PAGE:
There are both toxic (i.e., alkaloids, saponins, isoflavones, etc.) and nontoxic (i.e., tannins, cutin, biogenic silica, etc.) secondary metabolites in plant materials [43,44]. Alkaloids, cyanogenic glycosides, toxic amino acids, saponins, and isoflavones are toxic compounds present in low concentrations [43,44]. These compounds at concentrations less than 20 g/kg can have negative effects when absorbed by an animal, including neurological problems, reproductive failure, gangrene, and potential fatalities [43,44]. Lignin, tannin, cutin, biogenic silica, and volatile terpenoids make up the non-toxic compounds present in high concentrations. These compounds at concentrations greater than 20 g/kg can result in decreased digestibility and palatability [43,44].

Saponins are in high concentrations in tropical kudzu (Pueraria phaseoloides), causing tympanism (accumulation of gas), reduced rumen microbial fermentation, and hepatic photosensitivity [43]. Saponins also create stable foam in water and impart a bitter flavor to forages, thus decreasing the likelihood of intake by the animal [43]. Saponins are major anti-nutritional and anti-qualitative factors, but tannins are the primary negative factor in legumes [43]. There are two types of tannins, hydrolysable and condensed varieties, with the latter being found in legumes, sorghum grains, and tree leaves. Tannins contain a large amount of phenolic hydroxyl groups, allowing them to create links with proteins and other molecules [45]. A main concern with tannins in feedstuffs is their negative effects on the ruminant digestive system through protein interactions [45]. Tannins will affect the nutritive value of plant dry matter, reducing the palatability by precipitating salivary proteins and nutrient digestibility by diminishing the permeability of the rumen wall through interactions with the outer cellular layer of the digestive tract. Tannins consumed at >50 g/kg of dry matter concentration will cause ruminants to reject feedstuffs, while consumption <50 g/kg seems to not affect voluntary feed intake [46,47,48,49]. Digestive enzyme activity may also decrease from tannins’ ability as a potent inhibitor. Tannins have the potential to cause negative effects to an animal, including impaired ruminal digestion; low milk yield; toxic degenerative changes in the intestine, liver, spleen, and kidney; and constipation [45]. Both saponins and tannins cause negative effects, but the positive effects these secondary metabolites can have, including diminished ruminal methane production, is still being explored [43,50].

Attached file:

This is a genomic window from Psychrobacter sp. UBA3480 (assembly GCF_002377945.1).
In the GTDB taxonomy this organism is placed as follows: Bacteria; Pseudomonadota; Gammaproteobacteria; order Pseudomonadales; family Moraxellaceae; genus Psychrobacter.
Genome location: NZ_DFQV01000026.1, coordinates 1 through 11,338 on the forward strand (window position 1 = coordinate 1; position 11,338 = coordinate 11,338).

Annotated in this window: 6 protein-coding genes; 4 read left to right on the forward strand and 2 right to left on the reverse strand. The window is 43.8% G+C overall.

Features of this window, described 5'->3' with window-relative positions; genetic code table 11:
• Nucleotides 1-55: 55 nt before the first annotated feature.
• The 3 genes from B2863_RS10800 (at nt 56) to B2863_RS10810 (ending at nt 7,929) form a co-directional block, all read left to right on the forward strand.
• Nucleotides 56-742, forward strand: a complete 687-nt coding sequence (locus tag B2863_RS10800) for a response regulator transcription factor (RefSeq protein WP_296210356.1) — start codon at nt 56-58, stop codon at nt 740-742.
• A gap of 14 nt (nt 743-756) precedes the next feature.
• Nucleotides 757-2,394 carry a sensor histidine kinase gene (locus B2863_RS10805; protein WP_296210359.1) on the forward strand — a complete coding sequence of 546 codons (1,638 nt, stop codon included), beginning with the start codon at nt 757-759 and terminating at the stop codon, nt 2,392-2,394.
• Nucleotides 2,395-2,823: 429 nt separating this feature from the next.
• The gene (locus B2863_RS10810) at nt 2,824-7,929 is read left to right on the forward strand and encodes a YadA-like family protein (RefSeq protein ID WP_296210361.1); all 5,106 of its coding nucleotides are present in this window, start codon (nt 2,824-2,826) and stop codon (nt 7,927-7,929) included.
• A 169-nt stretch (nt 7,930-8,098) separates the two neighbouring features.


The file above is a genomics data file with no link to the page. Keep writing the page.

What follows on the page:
Organic acids and reducing sugars are the remaining secondary metabolites that have large concentrations in kudzu. Organic acids can bring about precipitation of calcium ions in the blood, leading to muscle weakness, nephritis, kidney stones, gastrointestinal irritation, and hypocalcemia syndrome in grazing ruminants and horses [43]. In large concentrations, reducing sugars can be problematic for equines [43,51]. Equines fed a high concentrate diet will produce excess lactic acid, resulting in water retention and decreased pH values in the lumen of the digestive tract [43,51]. This risks the possibility of digestive disorders, including osmotic diarrhea and colic [43,51]. Additional secondary metabolites, such as coumarin by-products, depsides and depsidones, alkaloids, steroids, triterpenoids, flavonoids, and cardiac glycosides can also cause negative effects [43]. Lastly, kudzu contains phenolic compounds that can have allelopathic advantages [52,53]. Kudzu leaves and roots contain 2–3% (DM) phenolic compounds [52,53]. Kudzu growing soils contain approximately 50 times more phenolics than soils devoid of kudzu [52,53].